Research shows that children learn thousands of new words by the age of 5. Teaching children new words and how to pronounce them correctly can be very simple, but teaching them the meanings of those new words can be more challenging.
Recently, my 5-year-old daughter and I were having a discussion about gender. The conversation began while she was trying to determine which restroom to enter at our local recreational center. I explained to her that she always needs to look for the words “women” or “female.” I decided introduce a new word to her during this conversation. I explained to her that she should avoid going into the restroom that has the words “men” or “male.” Male is a word that she was not familiar with. My inquisitive little woman requested a more in depth explanation, so I did my best.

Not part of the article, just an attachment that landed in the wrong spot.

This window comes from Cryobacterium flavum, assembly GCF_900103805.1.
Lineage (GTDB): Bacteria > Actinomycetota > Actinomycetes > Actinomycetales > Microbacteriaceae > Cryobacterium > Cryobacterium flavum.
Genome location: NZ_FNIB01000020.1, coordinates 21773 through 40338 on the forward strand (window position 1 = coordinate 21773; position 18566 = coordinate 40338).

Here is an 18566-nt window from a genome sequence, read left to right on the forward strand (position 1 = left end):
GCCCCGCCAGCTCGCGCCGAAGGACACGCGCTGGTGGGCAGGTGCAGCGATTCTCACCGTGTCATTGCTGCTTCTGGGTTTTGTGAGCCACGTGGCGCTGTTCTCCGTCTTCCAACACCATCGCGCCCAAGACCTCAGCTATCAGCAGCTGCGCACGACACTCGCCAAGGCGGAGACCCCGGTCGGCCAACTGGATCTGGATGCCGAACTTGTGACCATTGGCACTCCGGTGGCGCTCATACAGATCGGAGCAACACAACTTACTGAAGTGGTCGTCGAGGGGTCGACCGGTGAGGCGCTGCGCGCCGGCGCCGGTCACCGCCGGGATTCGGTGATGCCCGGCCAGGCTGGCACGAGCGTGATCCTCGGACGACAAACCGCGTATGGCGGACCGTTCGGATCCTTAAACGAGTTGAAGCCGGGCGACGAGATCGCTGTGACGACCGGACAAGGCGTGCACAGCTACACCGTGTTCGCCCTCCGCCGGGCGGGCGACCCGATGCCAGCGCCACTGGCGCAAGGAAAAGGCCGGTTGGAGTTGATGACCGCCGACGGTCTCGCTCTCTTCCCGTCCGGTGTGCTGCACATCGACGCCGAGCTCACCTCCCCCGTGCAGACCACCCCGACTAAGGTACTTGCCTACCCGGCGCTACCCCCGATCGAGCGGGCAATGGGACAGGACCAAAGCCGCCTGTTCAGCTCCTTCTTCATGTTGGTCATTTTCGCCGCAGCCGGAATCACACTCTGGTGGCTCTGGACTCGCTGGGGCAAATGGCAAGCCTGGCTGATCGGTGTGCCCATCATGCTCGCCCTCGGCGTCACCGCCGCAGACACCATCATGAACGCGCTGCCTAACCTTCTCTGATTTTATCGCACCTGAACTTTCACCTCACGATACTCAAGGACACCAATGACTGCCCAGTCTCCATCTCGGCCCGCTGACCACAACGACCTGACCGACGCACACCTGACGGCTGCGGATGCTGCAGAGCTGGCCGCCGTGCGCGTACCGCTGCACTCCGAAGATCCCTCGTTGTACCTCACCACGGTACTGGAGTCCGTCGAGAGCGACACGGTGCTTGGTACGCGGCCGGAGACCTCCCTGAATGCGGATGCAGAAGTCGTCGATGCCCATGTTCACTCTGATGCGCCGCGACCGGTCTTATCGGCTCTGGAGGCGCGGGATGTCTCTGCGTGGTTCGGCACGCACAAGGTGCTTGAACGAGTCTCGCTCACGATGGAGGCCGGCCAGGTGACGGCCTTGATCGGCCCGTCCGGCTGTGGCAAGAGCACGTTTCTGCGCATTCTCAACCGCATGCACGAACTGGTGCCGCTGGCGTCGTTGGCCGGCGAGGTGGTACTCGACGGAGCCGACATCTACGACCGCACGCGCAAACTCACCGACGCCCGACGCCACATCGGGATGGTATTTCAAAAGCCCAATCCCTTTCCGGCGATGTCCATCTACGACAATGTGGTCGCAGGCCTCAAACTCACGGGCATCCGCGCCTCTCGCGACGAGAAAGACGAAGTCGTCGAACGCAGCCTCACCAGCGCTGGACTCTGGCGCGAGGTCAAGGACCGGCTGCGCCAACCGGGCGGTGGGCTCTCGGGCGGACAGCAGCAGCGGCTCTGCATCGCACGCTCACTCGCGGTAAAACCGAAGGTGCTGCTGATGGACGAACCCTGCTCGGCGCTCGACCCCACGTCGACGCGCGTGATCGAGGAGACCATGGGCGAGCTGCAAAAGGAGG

My daughter is very bright and absorbs new information like a sponge. Several weeks after our male/female discussion we took a trip to the post office. As we drove up to place items inside the mailbox my daughters says, “Mom, don’t you know since my brother is a male we can put a stamp on him and mail him, too.” Talk about I proud mom moment! I was so excited to hear my daughter attempt to use a new word she had learned in her own (funny) way.
It’s been said that the English language is difficult to learn because words that sound the same have various meanings, but my daughter, who is just beginning her journey to learn more about the English language, has already began to use her personal knowledge and experiences to interpret word meanings. I’d say that’s worth talking about.